Final Fantasy VII Remake showed off its gameplay for the first time at the PlayStation Experience this weekend, and it looks great. The build is obviously still early, stuttering with framerate issues and lip-syncing problems, but for a game that still has to cook for a few more years, I’m all for it.

That’s not to say all are. Some in the Final Fantasy fanbase fear that the game will be devolved into a Dynasty Warriors style hack n’ slash action game, with Final Fantasy XV’s battle system being pointed to as evidence. The two do have a lot in common.

Those who have played Final Fantasy XV’s demo though can tell you that it is anything but a hack ‘n slash, and blindly charging into enemies will get you nowhere. Final Fantasy VII Remake Producer Yoshinori Katase has spoken out to defend his game, also claiming that it is not “not completely action-based.”

“I can’t say the new game is completely action-based, but it has more of that element and real-time than the previous game.”

“However, what makes Final Fantasy and RPGs different from other games is that the players have the ability to choose weapons, capabilities and magic to be strategic minded, so while the new game has more real-time element, it will also maintain that strategy building element, balancing these two factors perfectly to enhance the gaming experience.

“The game is still in development, and we have not fully grasped all the abilities of and upgrades made to PlayStation 4. The graphics are superb on PlayStation 4, and more polygon volume is available to make it better.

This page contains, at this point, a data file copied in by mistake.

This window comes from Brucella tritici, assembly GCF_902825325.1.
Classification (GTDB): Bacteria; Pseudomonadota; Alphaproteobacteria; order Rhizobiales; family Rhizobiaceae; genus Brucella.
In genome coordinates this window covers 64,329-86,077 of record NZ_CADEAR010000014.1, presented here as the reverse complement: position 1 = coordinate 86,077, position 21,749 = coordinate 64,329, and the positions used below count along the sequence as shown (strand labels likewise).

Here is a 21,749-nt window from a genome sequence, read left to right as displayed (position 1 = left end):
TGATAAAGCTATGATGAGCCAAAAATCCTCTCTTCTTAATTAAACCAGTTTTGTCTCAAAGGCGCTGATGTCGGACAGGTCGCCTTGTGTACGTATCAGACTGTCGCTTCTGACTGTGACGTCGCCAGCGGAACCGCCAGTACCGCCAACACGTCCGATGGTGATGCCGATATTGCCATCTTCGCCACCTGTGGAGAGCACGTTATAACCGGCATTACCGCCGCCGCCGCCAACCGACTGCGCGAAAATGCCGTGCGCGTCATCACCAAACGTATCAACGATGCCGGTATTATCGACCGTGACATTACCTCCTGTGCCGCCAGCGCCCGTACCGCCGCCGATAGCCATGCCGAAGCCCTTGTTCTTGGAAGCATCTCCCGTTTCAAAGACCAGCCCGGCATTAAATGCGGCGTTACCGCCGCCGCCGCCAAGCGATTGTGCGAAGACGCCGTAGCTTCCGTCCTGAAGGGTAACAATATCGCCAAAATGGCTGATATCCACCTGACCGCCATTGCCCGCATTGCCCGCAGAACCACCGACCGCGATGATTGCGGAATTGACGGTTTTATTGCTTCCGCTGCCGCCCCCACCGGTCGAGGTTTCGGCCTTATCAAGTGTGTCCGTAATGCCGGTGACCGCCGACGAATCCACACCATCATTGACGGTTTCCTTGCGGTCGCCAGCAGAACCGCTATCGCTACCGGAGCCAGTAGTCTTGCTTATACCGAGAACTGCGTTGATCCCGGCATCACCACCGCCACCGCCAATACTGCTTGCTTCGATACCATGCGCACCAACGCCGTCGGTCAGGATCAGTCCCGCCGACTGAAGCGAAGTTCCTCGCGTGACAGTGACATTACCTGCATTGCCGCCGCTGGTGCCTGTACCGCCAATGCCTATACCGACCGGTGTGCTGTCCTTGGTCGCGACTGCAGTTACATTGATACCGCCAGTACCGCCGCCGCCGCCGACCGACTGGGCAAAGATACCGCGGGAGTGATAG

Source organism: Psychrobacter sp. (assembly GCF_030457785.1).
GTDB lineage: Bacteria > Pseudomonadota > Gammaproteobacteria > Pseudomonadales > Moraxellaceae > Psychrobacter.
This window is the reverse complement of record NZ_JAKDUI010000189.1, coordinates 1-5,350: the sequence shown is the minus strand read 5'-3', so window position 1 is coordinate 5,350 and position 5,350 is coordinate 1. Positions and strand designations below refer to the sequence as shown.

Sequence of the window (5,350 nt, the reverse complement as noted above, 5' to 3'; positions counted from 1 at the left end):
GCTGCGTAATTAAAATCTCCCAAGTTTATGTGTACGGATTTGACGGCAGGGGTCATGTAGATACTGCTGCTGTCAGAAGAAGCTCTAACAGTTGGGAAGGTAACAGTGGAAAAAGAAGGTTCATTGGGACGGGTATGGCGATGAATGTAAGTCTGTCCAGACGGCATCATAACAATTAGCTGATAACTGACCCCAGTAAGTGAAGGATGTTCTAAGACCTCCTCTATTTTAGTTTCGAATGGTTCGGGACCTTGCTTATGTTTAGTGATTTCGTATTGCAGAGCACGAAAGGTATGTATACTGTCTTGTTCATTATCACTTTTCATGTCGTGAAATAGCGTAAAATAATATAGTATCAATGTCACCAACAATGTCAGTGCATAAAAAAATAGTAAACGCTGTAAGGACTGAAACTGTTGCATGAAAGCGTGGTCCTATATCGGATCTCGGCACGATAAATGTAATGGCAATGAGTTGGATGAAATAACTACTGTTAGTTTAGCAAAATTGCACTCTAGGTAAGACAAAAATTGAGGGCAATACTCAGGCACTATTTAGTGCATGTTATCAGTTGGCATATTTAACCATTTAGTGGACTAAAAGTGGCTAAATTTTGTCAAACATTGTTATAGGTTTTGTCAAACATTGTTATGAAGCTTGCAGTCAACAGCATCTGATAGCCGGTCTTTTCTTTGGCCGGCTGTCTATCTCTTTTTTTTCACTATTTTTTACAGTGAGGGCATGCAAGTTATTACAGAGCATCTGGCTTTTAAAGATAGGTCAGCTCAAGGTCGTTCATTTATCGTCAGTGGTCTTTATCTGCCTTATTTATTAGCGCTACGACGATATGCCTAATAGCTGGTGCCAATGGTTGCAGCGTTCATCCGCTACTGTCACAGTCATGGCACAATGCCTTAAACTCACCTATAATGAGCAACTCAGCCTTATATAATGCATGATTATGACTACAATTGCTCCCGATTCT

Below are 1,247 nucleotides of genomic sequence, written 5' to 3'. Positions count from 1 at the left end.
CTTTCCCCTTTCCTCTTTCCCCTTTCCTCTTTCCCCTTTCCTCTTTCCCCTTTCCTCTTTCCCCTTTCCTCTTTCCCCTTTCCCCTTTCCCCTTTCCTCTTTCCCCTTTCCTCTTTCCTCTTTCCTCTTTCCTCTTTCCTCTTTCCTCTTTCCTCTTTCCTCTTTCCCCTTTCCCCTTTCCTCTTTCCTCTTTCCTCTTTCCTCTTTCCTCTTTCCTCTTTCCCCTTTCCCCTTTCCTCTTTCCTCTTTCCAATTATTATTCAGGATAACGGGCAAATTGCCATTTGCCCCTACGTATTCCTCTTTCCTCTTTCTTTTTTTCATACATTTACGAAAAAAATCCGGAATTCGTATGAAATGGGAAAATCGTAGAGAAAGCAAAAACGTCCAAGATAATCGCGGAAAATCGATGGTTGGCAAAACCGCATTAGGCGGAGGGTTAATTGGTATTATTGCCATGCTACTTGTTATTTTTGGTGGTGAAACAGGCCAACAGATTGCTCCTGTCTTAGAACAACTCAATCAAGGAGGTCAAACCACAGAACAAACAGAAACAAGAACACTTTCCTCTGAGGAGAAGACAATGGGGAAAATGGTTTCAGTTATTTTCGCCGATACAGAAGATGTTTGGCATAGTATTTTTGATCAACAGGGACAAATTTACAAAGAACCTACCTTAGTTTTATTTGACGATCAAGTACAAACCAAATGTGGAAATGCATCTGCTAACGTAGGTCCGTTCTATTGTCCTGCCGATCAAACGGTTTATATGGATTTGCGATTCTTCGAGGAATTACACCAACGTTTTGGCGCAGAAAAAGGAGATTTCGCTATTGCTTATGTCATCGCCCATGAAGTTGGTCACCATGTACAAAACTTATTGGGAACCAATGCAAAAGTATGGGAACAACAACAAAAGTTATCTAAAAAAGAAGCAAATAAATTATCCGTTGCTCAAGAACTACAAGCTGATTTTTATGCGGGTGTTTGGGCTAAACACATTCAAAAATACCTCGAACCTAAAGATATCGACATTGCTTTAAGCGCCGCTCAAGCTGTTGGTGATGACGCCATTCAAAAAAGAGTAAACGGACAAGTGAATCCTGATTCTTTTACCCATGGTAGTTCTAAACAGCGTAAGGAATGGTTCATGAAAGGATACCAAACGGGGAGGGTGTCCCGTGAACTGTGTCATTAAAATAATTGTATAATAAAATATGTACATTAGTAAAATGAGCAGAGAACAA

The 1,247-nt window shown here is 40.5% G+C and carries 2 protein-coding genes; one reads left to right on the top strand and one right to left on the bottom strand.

“The way we harnessed the power of the PlayStation 4 was to maintain the graphic quality of characters like Cloud, Tifa, and Aerith in the movie called Advent Children in our game, and this was the starting point. So, what we’re aiming for with the Final Fantasy VII Remake is to have the same quality of these characters in real-time while playing the game, and this is only achievable with PlayStation 4.”

Here’s the deal. Video games are products of their times and have to reflect on some level what is popular. When Final Fantasy VII was first being made, the classic turn-based menu fighting was already insanely popular, and Final Fantasy VII only took it that extra step to help it lead the industry. Nowadays, it’s not popular on home consoles and only Dragon Quest and Persona are really doing it anymore. The rest of the traditional franchises have either moved on or don’t exist anymore.

On the flip-side, action RPGs are incredibly popular. Taking their traditional mechanics and putting them into other genres has been all the rage. We have Fallout and first-person shooters, Mass Effect and third-person shooters. Final Fantasy VII Remake is taking Final Fantasy VII’s original ideas and applying it to a “not entirely” action game, the same way that Final Fantasy XV is.

Also bare in mind that good remakes are not created to replace the original, but rather to compliment it. You can never replace or live up to the standards of a ground-breaking classic like Final Fantasy VII by doing the exact same thing all over again. So instead, Square Enix is taking the proper route by shining a whole new light on its classic. This isn’t meant to be a definitive version of the original. It’s meant to be something new, and in that regard, all of the proper moves are being taken.

And trust me, it won’t be Dynasty Warriors.

Final Fantasy VII Remake will “launch first” for the PlayStation 4 at an unannounced date.